• How will residents be identified during and after an evacuation?
  • If the facility is evacuated, how are residents’ charts, medical information, medications and other supplies transported and when?
  • Can family members meet residents at a designated location? Can they assist loved ones at the facility to prepare for evacuation?
  • Will a trained employee ride with residents on each vehicle to oversee their care as needed?

Source: AgingCare by Marlo Solitto

Caregiving is the Greatest Teacher for Future Planning

Our Guest Author this month will help many who are facing aging alone once their family caregiving role comes to an end. Carol Marak is the founder of CarolMarak.com, the Elder Orphan Facebook group, and @Carebuzz Facebook Live events. She is an expert about everything aging. Herself a former family caregiver, Carol is personally equipped with aging alone expertise.

No matter what stage of caregiving you’re in, if you’re past it, in the middle of it, or it’s a paying job, the lessons learned will equip you for your own older life.

That’s what happened to me.  After caring for both parents, I realized, “There’s no one here for me to do all that I’ve done for them.”  A thought like this will quickly jolt anyone into scrambling for a plan. I’ve always been the independent sort, and now I face growing older without a spouse, partner, or adult children.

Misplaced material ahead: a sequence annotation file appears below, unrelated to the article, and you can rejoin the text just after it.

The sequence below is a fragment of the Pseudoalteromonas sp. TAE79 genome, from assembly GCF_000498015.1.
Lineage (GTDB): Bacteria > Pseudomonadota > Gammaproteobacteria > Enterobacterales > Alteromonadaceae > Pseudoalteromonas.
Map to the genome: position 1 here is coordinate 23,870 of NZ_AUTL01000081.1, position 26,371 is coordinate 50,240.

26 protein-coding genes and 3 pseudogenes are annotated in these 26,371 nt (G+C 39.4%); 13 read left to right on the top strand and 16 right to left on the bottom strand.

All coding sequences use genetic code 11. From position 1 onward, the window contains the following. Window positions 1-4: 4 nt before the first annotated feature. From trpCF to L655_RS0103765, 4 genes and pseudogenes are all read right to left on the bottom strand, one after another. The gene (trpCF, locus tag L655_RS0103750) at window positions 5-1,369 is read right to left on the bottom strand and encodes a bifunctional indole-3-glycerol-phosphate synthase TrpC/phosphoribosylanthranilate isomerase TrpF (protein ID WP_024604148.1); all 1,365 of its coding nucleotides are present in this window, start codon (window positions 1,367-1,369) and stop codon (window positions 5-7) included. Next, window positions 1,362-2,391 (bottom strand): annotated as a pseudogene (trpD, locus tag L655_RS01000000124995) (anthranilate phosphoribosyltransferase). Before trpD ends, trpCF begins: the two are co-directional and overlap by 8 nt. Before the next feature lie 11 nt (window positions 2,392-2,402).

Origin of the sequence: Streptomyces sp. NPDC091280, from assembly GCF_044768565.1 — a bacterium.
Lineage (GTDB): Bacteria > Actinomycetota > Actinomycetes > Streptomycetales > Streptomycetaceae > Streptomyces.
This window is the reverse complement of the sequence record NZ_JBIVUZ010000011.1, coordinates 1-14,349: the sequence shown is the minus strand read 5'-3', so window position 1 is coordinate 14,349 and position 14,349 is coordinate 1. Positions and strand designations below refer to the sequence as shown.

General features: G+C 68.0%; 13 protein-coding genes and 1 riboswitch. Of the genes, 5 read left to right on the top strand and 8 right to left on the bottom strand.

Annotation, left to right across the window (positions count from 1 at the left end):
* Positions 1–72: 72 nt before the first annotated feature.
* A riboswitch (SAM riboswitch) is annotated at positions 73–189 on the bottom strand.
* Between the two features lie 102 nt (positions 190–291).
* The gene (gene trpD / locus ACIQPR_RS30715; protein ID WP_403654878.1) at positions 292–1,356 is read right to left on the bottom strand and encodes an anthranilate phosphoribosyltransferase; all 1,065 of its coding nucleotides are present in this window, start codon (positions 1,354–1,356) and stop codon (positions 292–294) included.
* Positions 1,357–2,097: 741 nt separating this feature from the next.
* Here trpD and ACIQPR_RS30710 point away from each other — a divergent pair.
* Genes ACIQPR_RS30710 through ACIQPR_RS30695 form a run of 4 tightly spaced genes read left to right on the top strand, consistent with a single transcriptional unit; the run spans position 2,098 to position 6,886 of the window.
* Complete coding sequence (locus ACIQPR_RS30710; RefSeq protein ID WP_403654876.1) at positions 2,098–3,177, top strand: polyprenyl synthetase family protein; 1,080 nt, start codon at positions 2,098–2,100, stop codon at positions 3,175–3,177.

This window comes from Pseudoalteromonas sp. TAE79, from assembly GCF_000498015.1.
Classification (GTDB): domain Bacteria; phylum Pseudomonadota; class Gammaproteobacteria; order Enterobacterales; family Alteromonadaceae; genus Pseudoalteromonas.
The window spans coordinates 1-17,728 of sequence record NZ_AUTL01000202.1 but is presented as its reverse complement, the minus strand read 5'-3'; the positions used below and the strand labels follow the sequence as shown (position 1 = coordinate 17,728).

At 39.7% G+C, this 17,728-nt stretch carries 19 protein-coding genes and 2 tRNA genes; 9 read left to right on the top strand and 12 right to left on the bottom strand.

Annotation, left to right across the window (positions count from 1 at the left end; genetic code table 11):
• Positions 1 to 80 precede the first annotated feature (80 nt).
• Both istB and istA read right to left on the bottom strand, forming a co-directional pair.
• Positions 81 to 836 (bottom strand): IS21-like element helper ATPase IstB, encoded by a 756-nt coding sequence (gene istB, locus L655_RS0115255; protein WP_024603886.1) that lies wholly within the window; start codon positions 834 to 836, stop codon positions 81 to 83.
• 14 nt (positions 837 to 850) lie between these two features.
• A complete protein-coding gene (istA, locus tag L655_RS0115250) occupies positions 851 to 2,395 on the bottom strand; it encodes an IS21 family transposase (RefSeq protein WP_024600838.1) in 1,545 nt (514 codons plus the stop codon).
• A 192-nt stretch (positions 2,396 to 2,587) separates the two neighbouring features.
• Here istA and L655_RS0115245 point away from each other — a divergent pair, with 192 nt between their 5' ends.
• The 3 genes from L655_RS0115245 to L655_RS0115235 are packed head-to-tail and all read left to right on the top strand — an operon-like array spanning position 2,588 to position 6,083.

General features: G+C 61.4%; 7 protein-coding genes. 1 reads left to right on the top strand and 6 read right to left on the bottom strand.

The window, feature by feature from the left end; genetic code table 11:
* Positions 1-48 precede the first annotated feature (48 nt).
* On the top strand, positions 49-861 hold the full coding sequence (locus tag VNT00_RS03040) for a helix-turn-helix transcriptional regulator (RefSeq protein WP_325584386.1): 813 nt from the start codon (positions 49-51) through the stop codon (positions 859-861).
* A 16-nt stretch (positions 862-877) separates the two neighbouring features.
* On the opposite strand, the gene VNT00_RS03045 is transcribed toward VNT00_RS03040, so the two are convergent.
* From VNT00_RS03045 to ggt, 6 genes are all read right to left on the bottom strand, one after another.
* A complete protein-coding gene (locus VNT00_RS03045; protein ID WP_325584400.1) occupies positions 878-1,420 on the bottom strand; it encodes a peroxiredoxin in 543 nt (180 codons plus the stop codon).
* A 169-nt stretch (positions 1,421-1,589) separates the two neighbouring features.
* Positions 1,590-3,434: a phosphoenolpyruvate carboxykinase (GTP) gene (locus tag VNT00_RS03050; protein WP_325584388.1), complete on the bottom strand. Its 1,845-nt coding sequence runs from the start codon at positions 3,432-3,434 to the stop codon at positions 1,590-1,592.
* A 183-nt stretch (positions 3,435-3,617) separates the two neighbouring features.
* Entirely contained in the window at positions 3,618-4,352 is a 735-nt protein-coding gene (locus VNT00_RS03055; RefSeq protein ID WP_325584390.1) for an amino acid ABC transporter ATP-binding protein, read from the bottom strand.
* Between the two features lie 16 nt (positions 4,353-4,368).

Like me, there are many women, and men, who find themselves in the similar circumstances. Growing older alone. And most of you, I bet, are caring or have cared for a relative as well.


          Carol Marak,
      Aging Alone Expert

The lessons learned give insights into what’s ahead.  At first it’s scary, but soon you’re grateful because you know so much and feel prepared, sort of. You know how to respond in an emergency, what’s needed when making serious medical decisions and legal matters, how to prepare for a medical treatment, the out-of-pocket costs of medical and other necessities, what to expect when you ring a doctor at 2:00 AM, and how to arrange for extra help.

Above all, you know that one day you will need help!  That’s wisdom you cannot buy.

But what people like me, aging alone, don’t learn from helping parents is, who do we count on for assistance, to help us respond to an emergency, make medical decisions, bring us a cup of soup, take us to the doctor, run errands, and more.

We learn what’s to come. But we don’t know where to start when planning for it or even thinking about it.

Growing older for my parents was totally different than what it is for me. They didn’t feel the need or urgency to prepare.  Growing older was part of life and they had no doubts about knowing who would step up for them.

Caring for an older person is hard. Period. No ifs buts or maybes. And making a plan for that is even more difficult. Period.  It’s takes time, effort, and patience. But making a plan when aging alone, well, that’s titanic. We question:

  • Will my money outlast me?
  • Who do I call in case of an emergency?
  • Who will be my health care proxy?
  • What if I’m all alone and lonely, who will come over?
  • What if I’m sick, who will look in on me?

That’s the short list.